Whose appearance was rather quite pretty
She talked a good game
And remembered your name
But her poetry was rather awful
Press release follows…
Press release follows…
Robert Shearman has worked as a writer for television, radio and the stage. He was appointed resident dramatist at the Northcott Theatre in Exeter and has received several international awards for his theatrical work, including the Sunday Times Playwriting Award and the Guinness Award for Ingenuity, in association with the Royal National Theatre. His plays have been regularly produced by Alan Ayckbourn, and on BBC Radio by Martin Jarvis. His two series of The Chain Gang, his short story and interactive drama series for the BBC, both won the Sony Award.
However, he is probably best known as a writer for Doctor Who, reintroducing the Daleks for its BAFTA-winning first series, in an episode nominated for a Hugo Award.
His collections of short stories are Tiny Deaths, Love Songs for the Shy and Cynical, and Everyone’s Just So So Special. Collectively they have won the World Fantasy Award, the British Fantasy Award, the Edge Hill Short Story Readers Prize, and the Shirley Jackson Award, celebrating “outstanding achievement in the literature of psychological suspense, horror, and the dark fantastic.”
Several stories in this collection have been compiled in annual anthologies as diverse as Best New Horror and Best British Short Stories. Damned if You Don’t was shortlisted for a World Fantasy Award; Roadkill, Alice Through the Plastic Sheet, and George Clooney’s Moustache all for the British Fantasy Award. Robert has also been nominated for the Sunday Times EFG Private Bank Award, the most highly prized award for the form in the world.
Charles Tan: Hi Robert! Thanks for agreeing to do the interview. First off, in the introduction, Stephen Jones says you don’t write horror or genre. How would you describe your writing?
Robert Shearman: Thanks for having me!
Oh, I think Steve very much thinks all I write are genre stories – I just never quite saw them that way myself, and it’s caused some very mocking conversations in the pub! (He mocks me, naturally. I daren’t mock Steve. He’s so steeped in the traditions of horror, that mocking him would be terrifying!)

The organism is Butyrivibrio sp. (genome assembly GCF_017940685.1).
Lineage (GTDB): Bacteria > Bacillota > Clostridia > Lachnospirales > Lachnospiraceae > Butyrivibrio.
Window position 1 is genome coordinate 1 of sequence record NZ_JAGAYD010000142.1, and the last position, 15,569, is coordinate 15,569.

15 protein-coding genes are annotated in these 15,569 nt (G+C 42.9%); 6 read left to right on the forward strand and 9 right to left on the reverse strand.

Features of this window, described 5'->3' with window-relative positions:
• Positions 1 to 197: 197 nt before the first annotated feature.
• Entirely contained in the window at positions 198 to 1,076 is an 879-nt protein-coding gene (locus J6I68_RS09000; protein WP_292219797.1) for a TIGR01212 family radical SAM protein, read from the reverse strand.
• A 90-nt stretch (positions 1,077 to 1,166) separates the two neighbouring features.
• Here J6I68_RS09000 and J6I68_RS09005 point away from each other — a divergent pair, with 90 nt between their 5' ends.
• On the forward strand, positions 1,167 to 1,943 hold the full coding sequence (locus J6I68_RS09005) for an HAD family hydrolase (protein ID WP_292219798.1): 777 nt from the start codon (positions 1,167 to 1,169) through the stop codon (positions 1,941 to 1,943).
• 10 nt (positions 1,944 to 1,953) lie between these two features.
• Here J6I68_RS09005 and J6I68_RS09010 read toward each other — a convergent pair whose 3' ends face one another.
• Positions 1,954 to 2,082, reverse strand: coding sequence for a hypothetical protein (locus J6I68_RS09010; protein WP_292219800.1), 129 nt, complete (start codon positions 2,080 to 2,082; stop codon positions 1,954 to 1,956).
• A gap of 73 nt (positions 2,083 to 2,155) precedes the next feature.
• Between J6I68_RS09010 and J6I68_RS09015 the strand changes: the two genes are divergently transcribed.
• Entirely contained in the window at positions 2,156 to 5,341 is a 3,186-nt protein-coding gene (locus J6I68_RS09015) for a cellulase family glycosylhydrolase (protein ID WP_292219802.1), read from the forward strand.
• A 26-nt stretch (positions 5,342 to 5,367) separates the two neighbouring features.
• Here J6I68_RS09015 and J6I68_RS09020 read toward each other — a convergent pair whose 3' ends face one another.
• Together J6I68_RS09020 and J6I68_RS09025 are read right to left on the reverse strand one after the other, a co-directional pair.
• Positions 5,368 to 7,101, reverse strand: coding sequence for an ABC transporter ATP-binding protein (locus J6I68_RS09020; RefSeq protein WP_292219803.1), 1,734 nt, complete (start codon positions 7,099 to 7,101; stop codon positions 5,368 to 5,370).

I think I’ve came to horror rather late, really! I could never watch horror movies as a kid, or even a young adult – I recoil from gore, and the slightest suggestion of Satan-spawned children from The Omen from schoolfriends was enough to give me nightmares. So when I became a writer, I never expected I would gravitate towards horror at all. And I’ve been a full time writer for over twenty years now, but I began in the theatre, writing comedies for the stage. Looking back I can see that they’re pretty dark comedies, but that’s because I’ve got a creepy sense of humour! So when I moved into prose writing some years ago, I brought the same style with me, creating stories that made me chuckle within plots that were somewhat outlandish and bizarre. But it’s a funny thing – what gets laughter from an audience in the dark has a completely different effect from a reader taking your story off the page. Comedy is far more communal, and in groups we’re more inclined to be amused by situations that privately we’d find distressing or shuddersome. But when we read, we read alone – it’s a much more claustrophobic process. I still think of myself as a comedy writer, but I accept that my short stories are much more likely to result in my readers being scared than in having belly laughs – but I’d like them to picture the fact that as I’m writing the stories I’m doing so with the same broad smile on my face you’d get from someone telling you a rather sick joke.